NEWSLETTER ARTICLES

FOCUS DESTINATION EMILIA ROMAGNA - RICH, ROBUST & REFINED

EMILIA ROMAGNA REGIONAL SPECIALITIES- CELEBRATE THE ART OF EATING WELL

In the 1400’s while wandering through Emilia Romagna, Leonardo da Vinci was intrigued by the way the farmers hung their grapes for the winter, sketching what he saw. Welcome to the wonderful food and wines of Emilia Romagna where history and tradition are alive and well.

The cuisine of Emilia Romagna deserves respect. Rich, robust yet refined cuisine – an opulent parade of pasta, velvety sauces, meat, charcuterie and cheese. If eating and loving are two of life’s great pleasures, they come together in Emilia Romagna and in the passion of Pellegrino Artusi.

Pellegrino Artusi, a great gastronome and foodie pioneer was the first to research and collate Italian regional recipes in a systematic way. Such recipes form the basis of Italian cuisine and are still in use today.  The cooking of Emilia Romagna is showcased in Forlimpopli, where Artusi lived, doubling as a cookery school and gastrodome, the Artusi Centre serves as a shrine to the great gastronome.

Atrusis spent twenty years collecting recipes from all over Italy but appreciated his ‘home’ cuisine above all. Emilia Romagna celebrates the art of eating well, with a succulent array of dishes prepared with culinary skill. Simply savouring the names of the traditional pasta dishes is a deep pleasure. Pellegrino Artusi, like many a gastronome since, believed these dishes were good for your soul as well as your tastebuds. In Romagna, savour hat-shaped cappelletti, passatelli in broth or ricotta-stuffed ravioli. Bologna boasts tagliatelle and tortellini, inspired by Venus’s navel. Enjoy pumpkin-filled cappellacci in Ferrara or anolini in Parma and Piacenza.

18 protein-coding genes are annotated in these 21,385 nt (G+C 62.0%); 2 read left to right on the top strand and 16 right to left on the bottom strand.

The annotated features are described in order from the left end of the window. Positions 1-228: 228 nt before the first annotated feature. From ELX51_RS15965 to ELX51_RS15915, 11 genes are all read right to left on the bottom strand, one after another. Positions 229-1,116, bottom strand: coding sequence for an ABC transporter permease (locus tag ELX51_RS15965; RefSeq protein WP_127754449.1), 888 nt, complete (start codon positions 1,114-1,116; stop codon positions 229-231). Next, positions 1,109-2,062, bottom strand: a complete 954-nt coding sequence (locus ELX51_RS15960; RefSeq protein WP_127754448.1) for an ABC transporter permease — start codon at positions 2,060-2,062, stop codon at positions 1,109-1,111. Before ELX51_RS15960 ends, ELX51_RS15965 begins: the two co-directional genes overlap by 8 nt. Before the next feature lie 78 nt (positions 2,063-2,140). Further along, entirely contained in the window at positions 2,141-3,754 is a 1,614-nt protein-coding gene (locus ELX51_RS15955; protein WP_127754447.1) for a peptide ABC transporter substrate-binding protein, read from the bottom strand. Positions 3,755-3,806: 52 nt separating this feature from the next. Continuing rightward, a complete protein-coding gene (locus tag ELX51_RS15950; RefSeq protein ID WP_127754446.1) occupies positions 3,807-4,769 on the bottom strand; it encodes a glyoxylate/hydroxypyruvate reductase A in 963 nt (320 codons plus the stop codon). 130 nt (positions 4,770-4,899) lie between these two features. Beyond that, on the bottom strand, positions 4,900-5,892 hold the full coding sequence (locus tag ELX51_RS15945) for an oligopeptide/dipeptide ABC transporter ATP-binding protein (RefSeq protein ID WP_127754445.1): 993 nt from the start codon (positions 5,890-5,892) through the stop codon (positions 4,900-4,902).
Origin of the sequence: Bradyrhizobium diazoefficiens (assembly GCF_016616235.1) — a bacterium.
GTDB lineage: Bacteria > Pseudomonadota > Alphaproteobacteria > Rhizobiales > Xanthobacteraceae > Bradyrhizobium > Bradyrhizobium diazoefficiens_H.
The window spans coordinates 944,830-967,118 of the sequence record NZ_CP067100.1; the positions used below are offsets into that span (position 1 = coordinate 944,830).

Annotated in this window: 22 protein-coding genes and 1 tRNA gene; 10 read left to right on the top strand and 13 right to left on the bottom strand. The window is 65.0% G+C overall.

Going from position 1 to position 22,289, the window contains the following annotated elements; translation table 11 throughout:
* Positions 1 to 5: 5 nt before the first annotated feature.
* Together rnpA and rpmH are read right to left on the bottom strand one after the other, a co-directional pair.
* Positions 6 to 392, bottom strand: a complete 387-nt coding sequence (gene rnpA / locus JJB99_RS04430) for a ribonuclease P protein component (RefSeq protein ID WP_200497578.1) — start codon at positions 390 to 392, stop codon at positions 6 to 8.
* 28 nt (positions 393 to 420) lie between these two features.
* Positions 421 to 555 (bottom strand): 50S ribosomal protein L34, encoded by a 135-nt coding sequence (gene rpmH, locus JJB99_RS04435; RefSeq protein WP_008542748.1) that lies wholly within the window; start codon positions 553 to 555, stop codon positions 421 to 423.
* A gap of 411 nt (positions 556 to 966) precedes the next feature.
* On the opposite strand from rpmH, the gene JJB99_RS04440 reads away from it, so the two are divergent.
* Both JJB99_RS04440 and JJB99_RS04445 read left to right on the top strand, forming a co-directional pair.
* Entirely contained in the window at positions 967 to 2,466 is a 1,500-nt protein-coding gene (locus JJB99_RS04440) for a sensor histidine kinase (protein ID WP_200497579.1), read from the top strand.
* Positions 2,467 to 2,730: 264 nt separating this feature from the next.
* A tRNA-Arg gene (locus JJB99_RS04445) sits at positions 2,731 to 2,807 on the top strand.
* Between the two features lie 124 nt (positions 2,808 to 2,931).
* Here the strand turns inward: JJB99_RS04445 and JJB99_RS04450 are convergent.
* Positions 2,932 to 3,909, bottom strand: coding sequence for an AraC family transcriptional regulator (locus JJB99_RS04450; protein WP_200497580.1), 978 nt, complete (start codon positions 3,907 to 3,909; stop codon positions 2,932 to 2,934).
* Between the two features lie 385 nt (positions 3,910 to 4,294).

Parma justly deserves its reputation as a temple to gastronomy. As the seat of the European Food Authority, Parma is a capital of culinary delights. The whole province is studded with specialities and criss-crossed by food trails.  Explore the hills along the Food & Wine Routes, and food museums to savour the rich history and magic of local delicacies.

Langhirano is the home of Parma ham while Felino is a byword for superior salami, with Culatello, another prestigious cured meat. The pigs live like princes, fattened on chestnuts and whey. We visit the Strada del Prosciutto and donning shapely gowns, experience first hand the methods of curing the finest prosciutto, before tasting the best of the best. A highly rated on-tour favourite experience of TIKI travellers.

PROSCIUTTO DI PARMA